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Multimodal Imaging in Understanding Brain Diseases

The advances in neuroimaging in the last decades have bridged the translational gap, and enabled our understanding of the brain under physiological and disease conditions. Multiscale and multimodal imaging such as positron emission tomography, magnetic resonance imaging, optoacoustic and fluorescence imaging have provided molecular, structural, and functional insights at cellular, circuit, and whole brain levels.

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Modeling the Representation of Object Boundary Contours in Human fMRI Data

The human visual system consists of a hierarchy of areas, each of which represents different features of the visual world. Recent studies have revealed that most brain areas—and even many individual neurons—represent information about multiple visual features. Thus, a complete model of the brain must specify the relative importance of multiple visual features across the visual hierarchy. This talk will …

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Neurophotonic Systems: From Flexible Polymer Implants to in situ Ultrasonically-driven Light Guides

Understanding the neural basis of brain function and dysfunction may inform the design of effective therapeutic interventions for brain disorders and mental illnesses. Optical techniques have been recently developed for structural and functional imaging as well as targeted stimulation of neural circuits. One of the challenges of optical modality is light delivery deep into the brain tissue in a non-invasive …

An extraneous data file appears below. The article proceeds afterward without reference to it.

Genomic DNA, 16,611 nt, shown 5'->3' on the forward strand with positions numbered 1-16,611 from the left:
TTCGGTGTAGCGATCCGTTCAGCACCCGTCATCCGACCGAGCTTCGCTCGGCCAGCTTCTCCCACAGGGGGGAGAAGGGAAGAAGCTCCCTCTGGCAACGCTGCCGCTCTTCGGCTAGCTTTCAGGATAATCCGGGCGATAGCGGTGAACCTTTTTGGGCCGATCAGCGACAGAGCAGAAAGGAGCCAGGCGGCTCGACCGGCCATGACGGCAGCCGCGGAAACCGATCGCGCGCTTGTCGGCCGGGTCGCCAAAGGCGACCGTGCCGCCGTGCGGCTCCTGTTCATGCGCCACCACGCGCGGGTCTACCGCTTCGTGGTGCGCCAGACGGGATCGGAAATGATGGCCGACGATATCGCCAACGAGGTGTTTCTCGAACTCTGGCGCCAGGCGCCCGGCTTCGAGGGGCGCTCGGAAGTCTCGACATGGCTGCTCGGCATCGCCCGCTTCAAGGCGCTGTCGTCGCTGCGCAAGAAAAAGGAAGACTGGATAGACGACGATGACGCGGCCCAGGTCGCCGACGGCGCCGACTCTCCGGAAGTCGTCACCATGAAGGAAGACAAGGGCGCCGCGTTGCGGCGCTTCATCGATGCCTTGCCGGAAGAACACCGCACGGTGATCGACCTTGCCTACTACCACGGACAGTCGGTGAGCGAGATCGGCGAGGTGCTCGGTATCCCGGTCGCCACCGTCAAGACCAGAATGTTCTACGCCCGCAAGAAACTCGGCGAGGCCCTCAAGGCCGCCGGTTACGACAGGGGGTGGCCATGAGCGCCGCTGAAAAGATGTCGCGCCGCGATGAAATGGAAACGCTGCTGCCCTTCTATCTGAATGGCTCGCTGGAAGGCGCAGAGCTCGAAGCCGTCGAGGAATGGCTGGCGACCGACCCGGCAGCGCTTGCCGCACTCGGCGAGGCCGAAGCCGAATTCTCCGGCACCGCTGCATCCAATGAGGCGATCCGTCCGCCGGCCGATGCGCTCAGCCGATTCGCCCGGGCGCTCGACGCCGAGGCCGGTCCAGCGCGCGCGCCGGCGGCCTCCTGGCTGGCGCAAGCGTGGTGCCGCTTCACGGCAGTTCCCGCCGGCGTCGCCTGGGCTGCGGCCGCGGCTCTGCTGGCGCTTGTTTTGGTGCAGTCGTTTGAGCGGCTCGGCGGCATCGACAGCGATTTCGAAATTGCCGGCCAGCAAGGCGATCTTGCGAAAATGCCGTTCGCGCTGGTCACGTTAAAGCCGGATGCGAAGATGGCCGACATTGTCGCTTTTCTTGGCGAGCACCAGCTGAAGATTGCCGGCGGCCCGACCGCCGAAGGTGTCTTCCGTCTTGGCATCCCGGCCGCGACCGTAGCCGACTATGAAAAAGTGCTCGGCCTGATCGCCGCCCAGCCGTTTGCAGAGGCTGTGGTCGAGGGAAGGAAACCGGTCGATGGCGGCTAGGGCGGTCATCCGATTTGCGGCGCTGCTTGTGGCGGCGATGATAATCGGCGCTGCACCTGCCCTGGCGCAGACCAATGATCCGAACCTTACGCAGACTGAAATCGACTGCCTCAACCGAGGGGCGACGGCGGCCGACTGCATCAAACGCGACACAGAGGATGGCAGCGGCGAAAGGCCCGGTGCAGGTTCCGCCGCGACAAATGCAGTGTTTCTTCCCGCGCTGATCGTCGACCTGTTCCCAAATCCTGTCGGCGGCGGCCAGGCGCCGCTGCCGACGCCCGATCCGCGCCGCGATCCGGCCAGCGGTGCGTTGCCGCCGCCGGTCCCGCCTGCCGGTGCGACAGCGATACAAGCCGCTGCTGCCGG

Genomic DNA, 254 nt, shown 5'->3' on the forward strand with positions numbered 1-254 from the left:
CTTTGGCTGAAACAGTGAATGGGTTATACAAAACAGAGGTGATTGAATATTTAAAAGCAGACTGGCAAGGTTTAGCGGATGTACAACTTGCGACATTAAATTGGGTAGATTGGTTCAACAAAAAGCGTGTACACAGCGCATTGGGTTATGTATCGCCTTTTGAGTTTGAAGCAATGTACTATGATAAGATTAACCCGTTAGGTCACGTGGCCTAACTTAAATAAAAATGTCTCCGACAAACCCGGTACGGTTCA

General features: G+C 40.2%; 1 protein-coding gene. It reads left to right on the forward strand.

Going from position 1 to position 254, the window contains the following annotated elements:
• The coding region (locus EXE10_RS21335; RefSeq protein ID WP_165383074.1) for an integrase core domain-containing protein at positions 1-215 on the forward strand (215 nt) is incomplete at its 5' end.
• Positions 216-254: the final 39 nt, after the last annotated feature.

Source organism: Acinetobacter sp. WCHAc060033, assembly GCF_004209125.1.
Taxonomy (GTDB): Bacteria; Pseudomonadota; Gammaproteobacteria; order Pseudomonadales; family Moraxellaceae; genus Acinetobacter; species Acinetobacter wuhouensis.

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Fiberless Optoelectrodes for Selective Optical Neuromodulation at Cellular Resolution

This talk will review the evolution of Michigan neural probe technologies toward scaling up the number of recording sites, enhancing the recording reliability, and introducing multi-modalities in neural interface including optogenetics. Modular system integration and compact 3D packaging approaches have been explored to realize high-density neural probe arrays for recording of more than 1,000 channels simultaneously.

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Data-Driven Modeling of Brain Circuits Based on a Systematic Experimental Platform

The Mindscope project at the Allen Institute aims to elucidate mechanisms underlying cortical function in the mouse, focusing on the visual system. This involves concerted efforts of multiple teams characterizing cell types, connectivity, and neuronal activity in behaving animals. An integral part of these efforts is the construction of models of the cortical tissue and cortical computations.